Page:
According to a recent poll commissioned by retailer STAPLES Business Depot,approximately three-quarters of Canadians say they are not in theirdream jobs. And about one-third of Canadians (32 per cent) say they would change jobs more often if the process of searching for a job wasn’t so difficult. Staples decided it was time to market its jobs with the same innovation and fervour with which it markets its products with the introduction of its staplesville.ca on-line recruitment site.
The survey results are good news for those employers struggling to fill vacant jobs.Although the scarcity of workers may seem to be more of a westernCanadian phenomenon, Alan Ward, vice president, human resources,STAPLES Business Depot, says the trend in the western provinces is nowcoming east, particularly in the retail sector. While many businessesin the manufacturing sector in Ontario and Quebec may be in layoffmode, retail employers are finding that many of their vacant positions are going unfilled.
Yet many job seekers may not see working in retail as their dream job. Too often, they see retail as a stop-gap job, not as a career. Savvy retailers recognize that this is a perception they have to address. “Doing nothing is not an option,” says Ward.
Staples realized that finding frontline staff was not just an HR problem; it was a business problem. Taking a step back, they decided to tackle it as they would any other business problem.
Looking at the different workforce segments, the folks at STAPLESBusiness Depot decided their recruitment focus should initially be on the younger worker demographic and new Canadians. Then, with the assistance of Angus Reid, they embarked on a market research project, receiving some “rich and surprising input” from focus groups.
Staples, said the focus groups, was “big, successful, conservative, and dull,” says Ward. “They also said there was a lack of career opportunity - that there were only sales jobs.”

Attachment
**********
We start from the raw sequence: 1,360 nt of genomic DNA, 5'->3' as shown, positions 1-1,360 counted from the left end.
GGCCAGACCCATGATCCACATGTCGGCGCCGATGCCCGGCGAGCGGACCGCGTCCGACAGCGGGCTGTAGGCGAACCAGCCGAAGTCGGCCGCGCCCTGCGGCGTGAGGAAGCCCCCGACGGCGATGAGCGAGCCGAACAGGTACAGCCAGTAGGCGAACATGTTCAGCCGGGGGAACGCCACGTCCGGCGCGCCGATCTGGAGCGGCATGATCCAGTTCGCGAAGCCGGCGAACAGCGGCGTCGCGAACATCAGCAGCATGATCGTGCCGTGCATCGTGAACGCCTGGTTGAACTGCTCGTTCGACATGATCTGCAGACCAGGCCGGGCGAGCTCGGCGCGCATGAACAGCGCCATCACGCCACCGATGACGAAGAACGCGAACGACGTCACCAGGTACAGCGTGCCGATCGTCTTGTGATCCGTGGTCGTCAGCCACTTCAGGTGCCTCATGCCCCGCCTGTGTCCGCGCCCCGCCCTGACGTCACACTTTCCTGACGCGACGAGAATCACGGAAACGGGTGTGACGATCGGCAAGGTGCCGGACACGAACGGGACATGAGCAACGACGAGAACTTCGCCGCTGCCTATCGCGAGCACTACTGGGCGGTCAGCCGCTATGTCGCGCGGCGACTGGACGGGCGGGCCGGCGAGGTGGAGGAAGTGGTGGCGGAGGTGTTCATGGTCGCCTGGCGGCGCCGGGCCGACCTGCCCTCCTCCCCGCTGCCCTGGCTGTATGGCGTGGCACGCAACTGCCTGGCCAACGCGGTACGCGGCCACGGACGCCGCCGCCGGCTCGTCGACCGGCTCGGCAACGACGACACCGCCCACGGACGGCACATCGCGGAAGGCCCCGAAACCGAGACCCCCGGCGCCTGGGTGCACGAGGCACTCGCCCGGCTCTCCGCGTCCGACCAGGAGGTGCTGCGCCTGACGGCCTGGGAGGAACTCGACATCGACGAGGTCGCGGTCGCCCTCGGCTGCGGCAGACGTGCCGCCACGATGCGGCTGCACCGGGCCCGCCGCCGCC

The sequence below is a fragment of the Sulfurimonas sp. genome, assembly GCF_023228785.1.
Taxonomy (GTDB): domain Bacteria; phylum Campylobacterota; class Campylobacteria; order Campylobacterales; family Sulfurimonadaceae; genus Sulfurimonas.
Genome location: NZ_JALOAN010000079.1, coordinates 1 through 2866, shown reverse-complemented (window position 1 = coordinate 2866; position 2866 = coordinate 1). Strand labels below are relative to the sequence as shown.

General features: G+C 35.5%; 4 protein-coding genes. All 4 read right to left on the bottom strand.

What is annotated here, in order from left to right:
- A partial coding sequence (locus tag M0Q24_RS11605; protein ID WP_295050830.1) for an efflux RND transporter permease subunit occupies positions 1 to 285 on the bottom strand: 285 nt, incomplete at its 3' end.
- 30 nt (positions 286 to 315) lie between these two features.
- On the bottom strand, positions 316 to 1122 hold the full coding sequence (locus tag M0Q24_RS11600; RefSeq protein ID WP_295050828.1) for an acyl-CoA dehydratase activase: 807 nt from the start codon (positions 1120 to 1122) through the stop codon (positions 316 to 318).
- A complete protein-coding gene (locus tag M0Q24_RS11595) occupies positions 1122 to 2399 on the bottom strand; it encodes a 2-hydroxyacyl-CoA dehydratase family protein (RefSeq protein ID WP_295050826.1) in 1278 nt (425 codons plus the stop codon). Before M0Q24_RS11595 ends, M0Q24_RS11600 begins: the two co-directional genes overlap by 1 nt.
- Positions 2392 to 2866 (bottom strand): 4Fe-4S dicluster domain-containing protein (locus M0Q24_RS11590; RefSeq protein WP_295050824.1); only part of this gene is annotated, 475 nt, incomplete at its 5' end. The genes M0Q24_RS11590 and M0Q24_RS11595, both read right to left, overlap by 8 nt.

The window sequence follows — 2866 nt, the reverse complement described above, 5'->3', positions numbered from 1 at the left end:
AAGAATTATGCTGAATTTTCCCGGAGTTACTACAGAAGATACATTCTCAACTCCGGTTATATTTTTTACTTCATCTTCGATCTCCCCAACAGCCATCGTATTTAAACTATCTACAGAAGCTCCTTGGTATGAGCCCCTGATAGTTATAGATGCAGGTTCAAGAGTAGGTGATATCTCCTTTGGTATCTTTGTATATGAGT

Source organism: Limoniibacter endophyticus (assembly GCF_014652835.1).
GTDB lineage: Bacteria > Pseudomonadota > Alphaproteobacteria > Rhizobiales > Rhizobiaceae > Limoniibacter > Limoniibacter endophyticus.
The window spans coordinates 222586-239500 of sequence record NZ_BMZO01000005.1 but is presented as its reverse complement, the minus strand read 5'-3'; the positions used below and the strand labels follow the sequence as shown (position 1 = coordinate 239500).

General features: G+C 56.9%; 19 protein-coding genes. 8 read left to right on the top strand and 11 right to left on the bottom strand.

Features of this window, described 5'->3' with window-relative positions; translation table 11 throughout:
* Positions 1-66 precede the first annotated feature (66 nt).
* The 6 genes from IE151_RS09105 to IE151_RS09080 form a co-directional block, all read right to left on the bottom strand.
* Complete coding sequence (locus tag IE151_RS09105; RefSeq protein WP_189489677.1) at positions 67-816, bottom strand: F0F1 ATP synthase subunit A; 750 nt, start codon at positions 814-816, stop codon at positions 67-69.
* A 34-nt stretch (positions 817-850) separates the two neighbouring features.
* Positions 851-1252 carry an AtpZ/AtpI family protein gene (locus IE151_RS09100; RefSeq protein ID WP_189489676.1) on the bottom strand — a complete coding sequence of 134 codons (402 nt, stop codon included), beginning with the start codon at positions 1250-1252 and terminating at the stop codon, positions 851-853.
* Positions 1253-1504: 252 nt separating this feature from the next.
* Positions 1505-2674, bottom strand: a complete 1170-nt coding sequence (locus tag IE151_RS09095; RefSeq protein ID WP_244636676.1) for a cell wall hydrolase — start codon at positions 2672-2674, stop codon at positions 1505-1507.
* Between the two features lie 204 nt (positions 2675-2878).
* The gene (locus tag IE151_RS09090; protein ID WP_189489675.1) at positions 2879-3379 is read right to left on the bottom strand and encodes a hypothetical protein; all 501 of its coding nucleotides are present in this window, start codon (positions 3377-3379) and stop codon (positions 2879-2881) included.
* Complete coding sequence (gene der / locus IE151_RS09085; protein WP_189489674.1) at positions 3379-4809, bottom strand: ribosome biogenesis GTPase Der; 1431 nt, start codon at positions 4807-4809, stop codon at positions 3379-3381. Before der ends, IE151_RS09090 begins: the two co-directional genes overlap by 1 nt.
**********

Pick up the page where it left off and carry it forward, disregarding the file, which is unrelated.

Yet, Ward and his team knew that among their existing employees the perception was much more positive. The retailer employs a great many part-timers who enjoy flexibility in their work hours; there is currently no minimum number of hours an employee must work each week. Moreover, there are many opportunities for advancement within the organization. Certainly, there are positions to move to within the stores, but other areas of possible opportunity and interest can be found in the corporate division, delivery services, and fulfillment.
Staples already offers its employees bonuses, flexible benefits, retirement savings plans, employee stock purchase plans, associate discounts, computer purchase plans, and associate scholarship awards.
Defining the targets
So how could they re-launch the Staples employment brand to capture the attention of their target employee market - young people and new Canadians - and differentiate themselves from other retail employers? Their market research found that Millennial, Gen Y, and new immigrant job-seekers have had unsatisfactory experiences in the workforce and have high expectations. When job-seeking, these groups are looking for positions that offer everything from pensions and financial rewards - good pay, benefits and tangible perks - to self-expression to personal fulfillment to training and development opportunities and growth potential.